When it comes to flavored coffee, go for sugar-free. You’ll avoid the empty calories and maintain your weight loss goals.
Dietitians often recommend coffee to help lose belly fat, which can lead to health complications over time. But the type of coffee matters: some beans are higher in polyphenols than others.
Cookies are small files that web servers save on users’ computers. When a web page is visited, the server sends the cookie back to the browser with the requested information. The browser then stores the cookie for future reference.
Cookies help make websites work as they should and allow for user customization. However, they can also be used to track a user’s browsing activity across multiple sites, which raises privacy concerns. In addition, they can be used to target advertising on a website.
Embedded Content From Other Websites
When you embed a block of media such as a video or image, the code for it is added to your page’s HTML. This allows it to appear as part of your page and be viewed and shared in the same way as other content on your Dialogue. If your site collection administrator hasn’t allowed you to embed content from external websites, you’ll see an error message when trying to add it.
Most major social media and video platforms allow you to embed their content on your pages, in exchange for a link back to the source site. This helps keep your readers on your site and makes the experience better for them. It also helps prevent them from being sent off to other sites where they may encounter clickjacking attacks or data theft attempts.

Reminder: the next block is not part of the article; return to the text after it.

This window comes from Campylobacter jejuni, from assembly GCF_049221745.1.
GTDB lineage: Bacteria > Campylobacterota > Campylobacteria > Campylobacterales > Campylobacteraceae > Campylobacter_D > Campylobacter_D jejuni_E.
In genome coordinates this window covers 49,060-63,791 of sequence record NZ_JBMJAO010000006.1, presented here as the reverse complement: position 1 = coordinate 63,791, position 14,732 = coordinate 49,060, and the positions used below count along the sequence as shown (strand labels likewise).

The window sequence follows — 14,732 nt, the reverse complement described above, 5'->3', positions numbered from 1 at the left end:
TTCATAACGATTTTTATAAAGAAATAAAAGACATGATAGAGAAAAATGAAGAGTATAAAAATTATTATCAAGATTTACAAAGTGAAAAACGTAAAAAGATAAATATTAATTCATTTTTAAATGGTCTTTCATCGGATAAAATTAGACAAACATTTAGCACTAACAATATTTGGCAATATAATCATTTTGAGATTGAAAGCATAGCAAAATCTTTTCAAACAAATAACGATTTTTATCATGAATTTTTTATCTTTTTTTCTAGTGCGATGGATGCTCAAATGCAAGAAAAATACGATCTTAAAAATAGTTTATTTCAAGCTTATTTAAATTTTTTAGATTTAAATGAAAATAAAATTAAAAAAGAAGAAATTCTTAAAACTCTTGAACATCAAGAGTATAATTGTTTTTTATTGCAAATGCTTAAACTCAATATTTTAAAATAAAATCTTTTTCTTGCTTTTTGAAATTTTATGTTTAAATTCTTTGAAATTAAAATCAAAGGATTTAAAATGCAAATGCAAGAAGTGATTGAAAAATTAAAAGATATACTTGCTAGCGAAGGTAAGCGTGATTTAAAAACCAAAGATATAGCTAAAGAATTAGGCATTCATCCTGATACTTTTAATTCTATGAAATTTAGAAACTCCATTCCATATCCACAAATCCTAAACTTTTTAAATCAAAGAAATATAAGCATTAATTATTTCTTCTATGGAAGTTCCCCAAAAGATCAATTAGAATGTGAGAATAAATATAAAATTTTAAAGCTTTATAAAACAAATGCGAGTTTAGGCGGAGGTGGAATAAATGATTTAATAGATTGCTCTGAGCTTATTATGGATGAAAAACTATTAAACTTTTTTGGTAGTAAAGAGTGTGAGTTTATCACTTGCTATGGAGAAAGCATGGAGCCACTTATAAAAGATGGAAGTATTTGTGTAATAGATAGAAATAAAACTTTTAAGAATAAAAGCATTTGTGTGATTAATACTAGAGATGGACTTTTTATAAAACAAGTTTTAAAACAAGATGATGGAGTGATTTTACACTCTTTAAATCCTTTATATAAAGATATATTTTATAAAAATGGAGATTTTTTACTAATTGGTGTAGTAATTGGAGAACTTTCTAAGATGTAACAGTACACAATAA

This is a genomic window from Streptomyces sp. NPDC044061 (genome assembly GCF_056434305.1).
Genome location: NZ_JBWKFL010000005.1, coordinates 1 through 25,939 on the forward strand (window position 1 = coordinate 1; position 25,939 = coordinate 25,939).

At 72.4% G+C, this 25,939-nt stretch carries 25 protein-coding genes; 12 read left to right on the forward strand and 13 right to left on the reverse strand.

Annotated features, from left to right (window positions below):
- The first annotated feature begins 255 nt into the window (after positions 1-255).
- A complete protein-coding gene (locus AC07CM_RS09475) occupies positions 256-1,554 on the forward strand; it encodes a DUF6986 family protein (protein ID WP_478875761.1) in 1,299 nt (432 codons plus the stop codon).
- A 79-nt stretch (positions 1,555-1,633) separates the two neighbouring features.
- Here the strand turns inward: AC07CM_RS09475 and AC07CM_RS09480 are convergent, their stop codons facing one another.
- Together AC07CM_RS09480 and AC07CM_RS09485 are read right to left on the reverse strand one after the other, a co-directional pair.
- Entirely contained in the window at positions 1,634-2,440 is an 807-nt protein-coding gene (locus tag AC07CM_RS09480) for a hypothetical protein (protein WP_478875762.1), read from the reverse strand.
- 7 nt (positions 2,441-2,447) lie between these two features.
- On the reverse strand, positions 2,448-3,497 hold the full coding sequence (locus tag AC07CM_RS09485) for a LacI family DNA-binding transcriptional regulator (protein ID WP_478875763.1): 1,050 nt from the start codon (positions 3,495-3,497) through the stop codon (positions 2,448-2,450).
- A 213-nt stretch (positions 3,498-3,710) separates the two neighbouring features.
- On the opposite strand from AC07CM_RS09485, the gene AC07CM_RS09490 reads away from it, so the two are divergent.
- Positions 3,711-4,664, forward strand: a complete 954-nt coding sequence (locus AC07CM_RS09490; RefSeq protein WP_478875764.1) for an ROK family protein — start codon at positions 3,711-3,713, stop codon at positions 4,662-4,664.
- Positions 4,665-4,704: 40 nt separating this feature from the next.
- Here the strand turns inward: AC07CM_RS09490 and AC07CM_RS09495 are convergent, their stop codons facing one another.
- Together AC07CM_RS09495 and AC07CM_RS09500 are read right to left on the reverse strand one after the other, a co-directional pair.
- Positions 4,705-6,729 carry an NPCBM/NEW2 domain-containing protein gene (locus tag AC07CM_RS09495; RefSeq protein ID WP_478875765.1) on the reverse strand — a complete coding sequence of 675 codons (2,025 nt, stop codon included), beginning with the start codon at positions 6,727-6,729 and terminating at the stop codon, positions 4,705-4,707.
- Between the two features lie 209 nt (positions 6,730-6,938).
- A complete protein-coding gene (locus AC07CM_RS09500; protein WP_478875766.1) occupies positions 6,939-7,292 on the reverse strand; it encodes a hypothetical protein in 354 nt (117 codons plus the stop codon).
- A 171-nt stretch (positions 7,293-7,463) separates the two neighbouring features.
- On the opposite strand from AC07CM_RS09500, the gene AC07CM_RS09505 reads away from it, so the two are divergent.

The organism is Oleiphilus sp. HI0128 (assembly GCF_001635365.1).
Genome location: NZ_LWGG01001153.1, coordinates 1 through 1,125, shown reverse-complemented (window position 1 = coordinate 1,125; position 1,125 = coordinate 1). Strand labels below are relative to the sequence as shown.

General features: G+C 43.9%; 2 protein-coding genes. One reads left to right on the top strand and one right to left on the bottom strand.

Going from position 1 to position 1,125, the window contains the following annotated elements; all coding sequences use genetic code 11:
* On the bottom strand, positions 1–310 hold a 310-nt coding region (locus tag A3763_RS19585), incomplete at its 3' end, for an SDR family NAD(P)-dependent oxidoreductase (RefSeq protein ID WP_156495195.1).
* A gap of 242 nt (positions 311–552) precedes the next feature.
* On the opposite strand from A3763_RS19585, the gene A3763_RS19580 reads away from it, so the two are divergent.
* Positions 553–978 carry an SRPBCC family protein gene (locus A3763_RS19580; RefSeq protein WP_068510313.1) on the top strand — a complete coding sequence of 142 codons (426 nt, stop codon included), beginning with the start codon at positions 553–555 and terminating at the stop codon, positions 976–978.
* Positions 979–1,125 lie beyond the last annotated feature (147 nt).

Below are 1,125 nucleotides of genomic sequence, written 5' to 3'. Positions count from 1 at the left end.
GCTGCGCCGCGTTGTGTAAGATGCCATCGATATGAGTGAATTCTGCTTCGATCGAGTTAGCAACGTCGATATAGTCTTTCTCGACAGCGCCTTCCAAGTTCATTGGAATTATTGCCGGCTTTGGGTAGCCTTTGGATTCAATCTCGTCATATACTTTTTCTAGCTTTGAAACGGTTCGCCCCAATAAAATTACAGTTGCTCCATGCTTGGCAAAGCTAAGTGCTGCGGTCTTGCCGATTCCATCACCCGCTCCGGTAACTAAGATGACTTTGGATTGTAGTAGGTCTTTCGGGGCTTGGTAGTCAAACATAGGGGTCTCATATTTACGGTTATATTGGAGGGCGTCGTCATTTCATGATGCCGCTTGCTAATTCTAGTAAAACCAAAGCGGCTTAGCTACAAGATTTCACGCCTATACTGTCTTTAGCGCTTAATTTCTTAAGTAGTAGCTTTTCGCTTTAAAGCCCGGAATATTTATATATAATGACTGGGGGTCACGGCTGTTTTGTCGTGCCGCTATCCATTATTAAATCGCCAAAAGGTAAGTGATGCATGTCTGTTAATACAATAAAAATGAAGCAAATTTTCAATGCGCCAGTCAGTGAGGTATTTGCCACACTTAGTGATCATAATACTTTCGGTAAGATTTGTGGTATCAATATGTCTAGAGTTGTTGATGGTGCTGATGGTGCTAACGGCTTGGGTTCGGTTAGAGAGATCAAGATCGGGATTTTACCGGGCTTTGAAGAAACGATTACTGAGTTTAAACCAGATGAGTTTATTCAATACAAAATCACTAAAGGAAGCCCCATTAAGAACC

When you embed content from other websites, those sites are able to collect data on your actions and behavior. This is why it’s important to make sure that you only embed content from websites with secure URLs, which are identified by the prefix HTTPS.
Who We Share Your Data With
Despite the fact that most Americans say they are asked to approve privacy policies before agreeing to them, few actually read them. Moreover, among those who do read them, only one-in-five say they read the entire policy. As a result, people are understandably wary about how companies handle their personal information. Roughly three-in-ten report having experienced at least one of the following major problems: someone put charges on their credit or debit card without permission; somebody took over their social media or email account without permission; or some other issue that threatened their identity or financial security.
In the United States, data retention laws vary by state, but the General Data Protection Regulation (GDPR) and California’s Consumer Privacy Act require that companies clearly articulate their retention policies and be able to demonstrate compliance. Our retention policy is based on the needs of our business and legal obligations. It is also influenced by our obligation to protect the vital interests of you and others. The length of time that we retain your data depends on the purpose for which it was collected.
How Long We Retain Your Data
What Rights You Have Over Your Data
For businesses and websites that collect personal data, privacy laws (including PIPEDA, GDPR, CCPA) require you to disclose your policies in clear, easy-to-read language. You also need to offer an opt-out to make it easy for people to take back their information. And because technology changes so quickly, it’s important that your policy is up-to-date.
For example, recent changes to cloud storage can affect what expectations you can have about your data — a fact that was not factored into the Supreme Court’s Carpenter decision. Contemporary ethicists talk of a “golden rule” for data: that those who receive personal information have an obligation to treat it as a fiduciary would, which includes acting in the interests of the data subject and refraining from self-dealing.
Where Your Data Is Sent